The debate (comes) as yet another pivot point approached in a campaign that already has had more than its share of them. With a decision by Romney, Santorum and Paul to pull out of another joint event that had been set for Atlanta, there were indications this debate could be the last.
What a shame if that holds true. Nothing that I can recall in 40 years of observing politics has so clearly exposed the worst of a political party and its presidential candidates to so stark and shocking a degree as these Republican debates.
Plus it's been the best reality teevee ever.
(T)he big question in tonight's debate will be whether and how Rick Santorum addresses questions about his religious agenda—particular his warning about Satan's attack on America. That might make Republicans uncomfortable, but this is the party they created, and it's not like Mitt Romney hasn't been doing it too.
As ABC's Rick Klein notes, today is Ash Wednesday. Santorum has been wearing ash on his forehead today, although Newt Gingrich hasn't. I suspect Santorum won't wear it during the debate, but it would be a striking visual if he were to do so.
Mitt Romney hopes to put his tax plan at the center of the debate, but his back-to-back gaffes (saying that cutting spending hurts the economy, and using the language of Occupy Wall Street to describe his tax plan), could haunt him.
While Arizona -- and Super Tuesday's bonanza of primaries -- are also at stake, it's all about Michigan for the twin front-runners. Whichever man wins the Wolverine State gets the most momentum and the most media buzz. Romney simply cannot afford to lose one of his many 'home' states, and Santorum will fade away if he fails to finish at least an Iowa-like second.
While some public polls show a close race in Arizona, Romney's campaign seems confident of winning the state's primary next week, so much so that it hasn't aired any television commercials to date.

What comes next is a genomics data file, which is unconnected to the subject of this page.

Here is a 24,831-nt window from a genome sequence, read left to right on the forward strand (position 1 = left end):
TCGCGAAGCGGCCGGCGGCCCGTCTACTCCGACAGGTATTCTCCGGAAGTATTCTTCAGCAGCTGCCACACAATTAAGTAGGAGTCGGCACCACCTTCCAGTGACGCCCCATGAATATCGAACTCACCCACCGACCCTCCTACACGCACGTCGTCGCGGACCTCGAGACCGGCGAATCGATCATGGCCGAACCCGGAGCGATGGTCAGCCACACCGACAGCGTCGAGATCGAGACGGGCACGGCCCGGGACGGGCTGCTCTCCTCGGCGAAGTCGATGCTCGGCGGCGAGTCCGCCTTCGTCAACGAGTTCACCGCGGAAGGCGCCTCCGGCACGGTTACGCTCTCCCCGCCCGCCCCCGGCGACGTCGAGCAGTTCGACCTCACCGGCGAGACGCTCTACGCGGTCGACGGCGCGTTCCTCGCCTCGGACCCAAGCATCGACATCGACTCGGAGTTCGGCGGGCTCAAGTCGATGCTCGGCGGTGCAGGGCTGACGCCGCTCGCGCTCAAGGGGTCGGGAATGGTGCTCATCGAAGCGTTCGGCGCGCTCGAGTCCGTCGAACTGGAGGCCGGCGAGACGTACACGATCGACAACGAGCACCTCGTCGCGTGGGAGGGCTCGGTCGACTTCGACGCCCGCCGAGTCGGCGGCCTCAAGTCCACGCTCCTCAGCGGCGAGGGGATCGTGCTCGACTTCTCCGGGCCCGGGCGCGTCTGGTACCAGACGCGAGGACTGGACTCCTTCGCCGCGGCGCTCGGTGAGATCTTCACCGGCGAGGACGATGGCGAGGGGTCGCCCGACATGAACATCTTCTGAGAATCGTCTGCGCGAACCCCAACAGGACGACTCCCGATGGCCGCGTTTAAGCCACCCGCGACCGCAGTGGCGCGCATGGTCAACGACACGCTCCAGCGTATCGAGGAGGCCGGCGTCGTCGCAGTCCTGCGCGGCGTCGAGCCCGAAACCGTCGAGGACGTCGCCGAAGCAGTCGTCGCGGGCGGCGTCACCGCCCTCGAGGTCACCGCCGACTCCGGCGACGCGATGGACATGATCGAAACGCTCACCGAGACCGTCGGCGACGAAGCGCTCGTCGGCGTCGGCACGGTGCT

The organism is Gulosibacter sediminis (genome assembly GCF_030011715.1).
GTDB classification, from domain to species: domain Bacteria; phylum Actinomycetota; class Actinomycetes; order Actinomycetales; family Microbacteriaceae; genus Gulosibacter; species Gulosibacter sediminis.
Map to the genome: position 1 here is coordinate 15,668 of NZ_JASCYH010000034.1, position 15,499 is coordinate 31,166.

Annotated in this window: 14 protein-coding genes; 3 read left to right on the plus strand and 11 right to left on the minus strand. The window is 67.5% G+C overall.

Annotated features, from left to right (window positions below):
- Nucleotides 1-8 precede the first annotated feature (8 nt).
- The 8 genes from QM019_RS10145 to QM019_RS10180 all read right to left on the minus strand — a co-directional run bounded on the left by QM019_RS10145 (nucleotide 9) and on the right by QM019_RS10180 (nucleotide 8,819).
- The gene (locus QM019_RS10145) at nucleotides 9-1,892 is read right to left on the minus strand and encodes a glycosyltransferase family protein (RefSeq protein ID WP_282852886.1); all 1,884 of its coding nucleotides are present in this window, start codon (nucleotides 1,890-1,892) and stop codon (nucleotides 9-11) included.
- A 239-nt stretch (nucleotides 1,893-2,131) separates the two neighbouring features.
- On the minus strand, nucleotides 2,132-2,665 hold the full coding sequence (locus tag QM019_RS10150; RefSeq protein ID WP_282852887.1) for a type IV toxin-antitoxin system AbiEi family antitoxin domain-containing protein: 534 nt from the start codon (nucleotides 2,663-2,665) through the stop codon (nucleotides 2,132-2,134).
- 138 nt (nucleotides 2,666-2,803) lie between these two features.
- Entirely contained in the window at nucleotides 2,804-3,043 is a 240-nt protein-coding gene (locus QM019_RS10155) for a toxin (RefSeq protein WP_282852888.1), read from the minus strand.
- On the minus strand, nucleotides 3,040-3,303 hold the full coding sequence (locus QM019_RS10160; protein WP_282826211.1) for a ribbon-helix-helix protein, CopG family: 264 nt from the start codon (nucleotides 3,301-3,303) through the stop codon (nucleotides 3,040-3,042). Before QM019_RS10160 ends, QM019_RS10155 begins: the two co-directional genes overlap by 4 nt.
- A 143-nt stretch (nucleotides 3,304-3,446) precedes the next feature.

But the former Massachusetts governor faces an unexpectedly strong challenge in his home state of Michigan, where Santorum is hoping to spring an upset. Santorum's candidacy has rebounded in the two weeks since he won caucuses in Minnesota, Colorado and a non-binding primary in Missouri on the same day.
The result is a multimillion-dollar barrage of television commercials in Michigan in which the candidates and their allies swap accusations in hopes of tipping the race.
A victory in Michigan -- no matter who claims it -- would also provide momentum for the 10 primaries and caucuses a week later on Super Tuesday. In all, 518 Republican National Convention delegates are at stake between Feb. 28 and March 6, three times the number awarded in the states that have voted since the beginning of the year. It takes 1,144 to win the nomination.
The only reason it is still close is because Gingrich continues to split the 'Not Romney' vote. As Harold Cook observes:
(I)t wouldn't surprise me if Romney calls Gingrich every night, promising him the VP slot if he stays in, and Santorum calls Gingrich every night, promising the same slot if he withdraws.
Which man speed-dials Gingrich the most over the next week -- or two -- depends on what happens tonight, and at the Michigan polls next Tuesday.
Update (Thursday morning):
Maybe it was the fact that the candidates were forced to sit in an odd, uncomfortable configuration. Or, maybe it was that after twenty of these debates, these four candidates are just really tired of the routine. Or, maybe it was the Arizona sun that sapped the candidates of the energy and verve they have shown in previous debates.
Whatever it was, this final - maybe - GOP primary debate was not a particularly strong one for any candidate. It generated a lot of light, but very little heat. And, it did produce one sure loser: Rick Santorum.
Whatever momentum Santorum had came to a screeching halt in tonight's debate. Romney lured Santorum time and again into defending his record in Washington. And, Santorum took the bait - responding to his attacks with process arguments and Washington gobbleygook speak.
Example: Romney attacks Santorum for his record on earmarks and Congress' voracious appetite for spending. Santorum's response: "What happened the - the 12 years I was in the United States Senate, we went from the debt to GDP ratio, which is now over 100 percent. When I came to the Senate it was 68 percent of GDP. When I left the Senate it was 64 percent of GDP."
Instead of turning Romney's attacks into an opportunity to get on the offense and back on message, Santorum spent his time explaining - and explaining - and explaining.
Santorum has spent the last couple of weeks portraying himself as an outsider. He undid all of that work in tonight's debate.